# Thin layer drying kinetics of amaranth (Amaranthus cruentus) grains in a natural convection solar tent dryer.

INTRODUCTIONKenya is promoting the use of amaranth grains in alleviating hunger despite the fact that many communities are ignorant of its significance in health and food security. The crop, a native of South America, is mainly grown for its grain rather than for its leaves. Kenyan farmers in regions with marginal rainfall plant amaranth rather than maize because they believe there is less risk of a crop failure with amaranth [1]. Amaranth seed is small, nearly spherical and attrition-resistant with high nutritional value. Amaranth plants have thick, tough stems similar to sunflower and the tiny, lens-shaped grains are one millimeter in diameter. The leaves can be cooked like spinach while the grains are ground into flour, popped like popcorn and cooked into porridge. While amaranth is not a staple food in Kenya, it is still grown and sold as a health food.

The potential of both grain and vegetable amaranth as a food resource has been reviewed extensively by many researchers [2]. The increasing interest in the international community in its growth and use lies in its grains which contain between 16 and 18% proteins, with high lysine content. Amaranth grain, cultivated to family scale, is exposed to ambient air and naturally dried. When amaranth is cultivated on a large scale (25-800 acres), heavy field losses occur as the crop easily shatters the grains when dry. To reduce the field losses, amaranth can be harvested with a moisture content of about 30% (dry basis) or more with necessary artificial drying to reduce the moisture level to about 10% (dry basis) to assure good preservation [3]. Drying is one of the cheap and common preservation methods for biological products [4].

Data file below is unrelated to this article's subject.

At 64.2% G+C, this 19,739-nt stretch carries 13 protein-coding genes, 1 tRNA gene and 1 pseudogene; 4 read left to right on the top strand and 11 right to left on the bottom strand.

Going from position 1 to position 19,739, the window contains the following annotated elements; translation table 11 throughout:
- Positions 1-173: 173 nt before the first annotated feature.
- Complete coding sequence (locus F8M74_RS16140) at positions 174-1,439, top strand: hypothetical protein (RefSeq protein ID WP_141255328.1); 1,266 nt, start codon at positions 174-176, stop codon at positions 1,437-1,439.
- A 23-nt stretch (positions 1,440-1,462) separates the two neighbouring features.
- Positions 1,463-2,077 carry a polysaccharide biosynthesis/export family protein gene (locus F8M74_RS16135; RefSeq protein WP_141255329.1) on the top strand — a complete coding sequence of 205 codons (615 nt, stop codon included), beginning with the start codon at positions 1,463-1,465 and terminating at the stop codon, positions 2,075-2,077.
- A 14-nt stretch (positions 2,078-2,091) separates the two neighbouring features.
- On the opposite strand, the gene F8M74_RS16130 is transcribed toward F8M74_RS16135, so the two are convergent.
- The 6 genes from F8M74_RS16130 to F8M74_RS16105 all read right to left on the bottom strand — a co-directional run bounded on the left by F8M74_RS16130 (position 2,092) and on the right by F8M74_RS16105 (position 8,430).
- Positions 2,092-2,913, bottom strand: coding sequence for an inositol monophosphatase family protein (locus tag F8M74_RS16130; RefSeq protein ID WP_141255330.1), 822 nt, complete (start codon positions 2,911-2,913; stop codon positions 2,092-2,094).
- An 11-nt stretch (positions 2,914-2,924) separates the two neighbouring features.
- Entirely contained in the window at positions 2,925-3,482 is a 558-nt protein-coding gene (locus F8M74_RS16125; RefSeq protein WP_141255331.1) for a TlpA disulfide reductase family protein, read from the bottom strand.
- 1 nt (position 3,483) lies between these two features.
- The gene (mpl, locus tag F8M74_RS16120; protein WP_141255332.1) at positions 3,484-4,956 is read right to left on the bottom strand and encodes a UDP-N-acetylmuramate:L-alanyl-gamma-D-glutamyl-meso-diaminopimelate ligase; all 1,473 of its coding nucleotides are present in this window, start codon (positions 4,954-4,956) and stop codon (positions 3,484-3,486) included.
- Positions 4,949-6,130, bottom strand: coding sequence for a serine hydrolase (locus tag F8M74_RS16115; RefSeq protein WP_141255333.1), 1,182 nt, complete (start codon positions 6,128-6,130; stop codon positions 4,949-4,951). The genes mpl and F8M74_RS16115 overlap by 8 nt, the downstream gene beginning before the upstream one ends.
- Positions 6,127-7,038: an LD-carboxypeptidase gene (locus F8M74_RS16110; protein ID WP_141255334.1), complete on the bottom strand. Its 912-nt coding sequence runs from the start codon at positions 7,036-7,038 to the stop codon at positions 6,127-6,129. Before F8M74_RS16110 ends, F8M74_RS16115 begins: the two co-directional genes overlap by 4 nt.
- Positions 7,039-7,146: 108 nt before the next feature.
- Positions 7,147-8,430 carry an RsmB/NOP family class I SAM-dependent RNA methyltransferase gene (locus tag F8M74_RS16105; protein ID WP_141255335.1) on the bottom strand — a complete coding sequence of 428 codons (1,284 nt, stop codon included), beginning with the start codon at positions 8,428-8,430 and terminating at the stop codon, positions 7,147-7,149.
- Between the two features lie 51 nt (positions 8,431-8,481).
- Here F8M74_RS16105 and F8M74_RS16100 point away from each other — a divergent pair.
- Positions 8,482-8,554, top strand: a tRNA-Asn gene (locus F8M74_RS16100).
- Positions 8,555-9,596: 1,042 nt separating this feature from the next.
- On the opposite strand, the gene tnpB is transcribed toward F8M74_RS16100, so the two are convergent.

Solar drying is a good alternative for farmers in Kenya and other developing countries as the dryers can generate relatively high air temperatures and low relative humidity, both of which are conducive to improved drying rates. Solar drying is actually a form of convective drying in which the air is heated by solar energy obtained from the sun. However, it differs from open sun drying in that a simple structure, such as a flat plate collector is used to enhance the effect of insolation and minimize loss of collected sun energy to the surroundings. Open sun drying depends on weather, temperature and relative humidity of the ambient environment. While solar drying has many disadvantages over open sun drying, lack of control over weather is a problem in both methods. Solar energy and, in general, renewable energy sources are important and economical, particularly during energy crises, when the cost of fuel energy increases sharply [5].

Due to the elliptical orbiting of the earth around the sun, the distance between the earth and the sun fluctuates annually and this makes the amount of energy received on the earth's surface ([I'.sub.sc]) to vary in a manner given by Eq. 1, where [I.sub.sc] is the solar constant which is valued at 1367 W/[m.sup.2] and n is the day of the year.

[I'.sup.sc]= [I.sup.sc] * (1+0.033cos (360n/365)) (1)

The direct solar radiation, [I.sub.b], reaching a unit area of a horizontal surface in the absence of atmosphere can be expressed as in Eq. 2 [6], where 9 is latitude (degrees), [beta] is angle of inclination of surface from horizontal (degrees), 8 is angle of declination (degrees) and cg is hour angle (degrees).